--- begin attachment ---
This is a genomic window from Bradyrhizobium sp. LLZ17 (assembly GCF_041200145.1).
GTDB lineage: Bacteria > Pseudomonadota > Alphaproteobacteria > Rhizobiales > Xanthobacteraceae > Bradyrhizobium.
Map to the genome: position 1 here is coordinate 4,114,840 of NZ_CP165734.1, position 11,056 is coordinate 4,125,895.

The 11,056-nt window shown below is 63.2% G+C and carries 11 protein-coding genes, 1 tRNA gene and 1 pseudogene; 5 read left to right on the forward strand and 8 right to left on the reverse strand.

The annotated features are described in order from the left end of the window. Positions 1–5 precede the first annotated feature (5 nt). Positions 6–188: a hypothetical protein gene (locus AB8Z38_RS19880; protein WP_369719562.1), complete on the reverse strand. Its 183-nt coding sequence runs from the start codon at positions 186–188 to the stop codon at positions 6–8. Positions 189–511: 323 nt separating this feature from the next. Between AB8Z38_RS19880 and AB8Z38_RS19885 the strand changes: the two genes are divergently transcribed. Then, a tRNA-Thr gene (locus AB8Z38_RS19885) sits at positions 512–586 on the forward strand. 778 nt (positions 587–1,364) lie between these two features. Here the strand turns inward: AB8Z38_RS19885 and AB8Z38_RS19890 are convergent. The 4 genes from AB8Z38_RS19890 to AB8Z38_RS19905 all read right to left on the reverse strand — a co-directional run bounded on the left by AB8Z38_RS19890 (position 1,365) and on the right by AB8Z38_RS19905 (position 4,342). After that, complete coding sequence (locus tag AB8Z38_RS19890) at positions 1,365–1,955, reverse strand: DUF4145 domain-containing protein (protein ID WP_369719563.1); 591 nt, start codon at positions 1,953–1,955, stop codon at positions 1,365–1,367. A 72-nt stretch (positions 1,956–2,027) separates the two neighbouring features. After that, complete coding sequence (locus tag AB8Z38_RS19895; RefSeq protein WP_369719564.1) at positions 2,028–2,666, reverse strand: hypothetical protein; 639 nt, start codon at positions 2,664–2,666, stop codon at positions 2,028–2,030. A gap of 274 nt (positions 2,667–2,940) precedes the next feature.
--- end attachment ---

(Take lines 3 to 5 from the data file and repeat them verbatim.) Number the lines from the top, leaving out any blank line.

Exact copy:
Map to the genome: position 1 here is coordinate 4,114,840 of NZ_CP165734.1, position 11,056 is coordinate 4,125,895.

The 11,056-nt window shown below is 63.2% G+C and carries 11 protein-coding genes, 1 tRNA gene and 1 pseudogene; 5 read left to right on the forward strand and 8 right to left on the reverse strand.

The annotated features are described in order from the left end of the window. Positions 1–5 precede the first annotated feature (5 nt). Positions 6–188: a hypothetical protein gene (locus AB8Z38_RS19880; protein WP_369719562.1), complete on the reverse strand. Its 183-nt coding sequence runs from the start codon at positions 186–188 to the stop codon at positions 6–8. Positions 189–511: 323 nt separating this feature from the next. Between AB8Z38_RS19880 and AB8Z38_RS19885 the strand changes: the two genes are divergently transcribed. Then, a tRNA-Thr gene (locus AB8Z38_RS19885) sits at positions 512–586 on the forward strand. 778 nt (positions 587–1,364) lie between these two features. Here the strand turns inward: AB8Z38_RS19885 and AB8Z38_RS19890 are convergent. The 4 genes from AB8Z38_RS19890 to AB8Z38_RS19905 all read right to left on the reverse strand — a co-directional run bounded on the left by AB8Z38_RS19890 (position 1,365) and on the right by AB8Z38_RS19905 (position 4,342). After that, complete coding sequence (locus tag AB8Z38_RS19890) at positions 1,365–1,955, reverse strand: DUF4145 domain-containing protein (protein ID WP_369719563.1); 591 nt, start codon at positions 1,953–1,955, stop codon at positions 1,365–1,367. A 72-nt stretch (positions 1,956–2,027) separates the two neighbouring features. After that, complete coding sequence (locus tag AB8Z38_RS19895; RefSeq protein WP_369719564.1) at positions 2,028–2,666, reverse strand: hypothetical protein; 639 nt, start codon at positions 2,664–2,666, stop codon at positions 2,028–2,030. A gap of 274 nt (positions 2,667–2,940) precedes the next feature.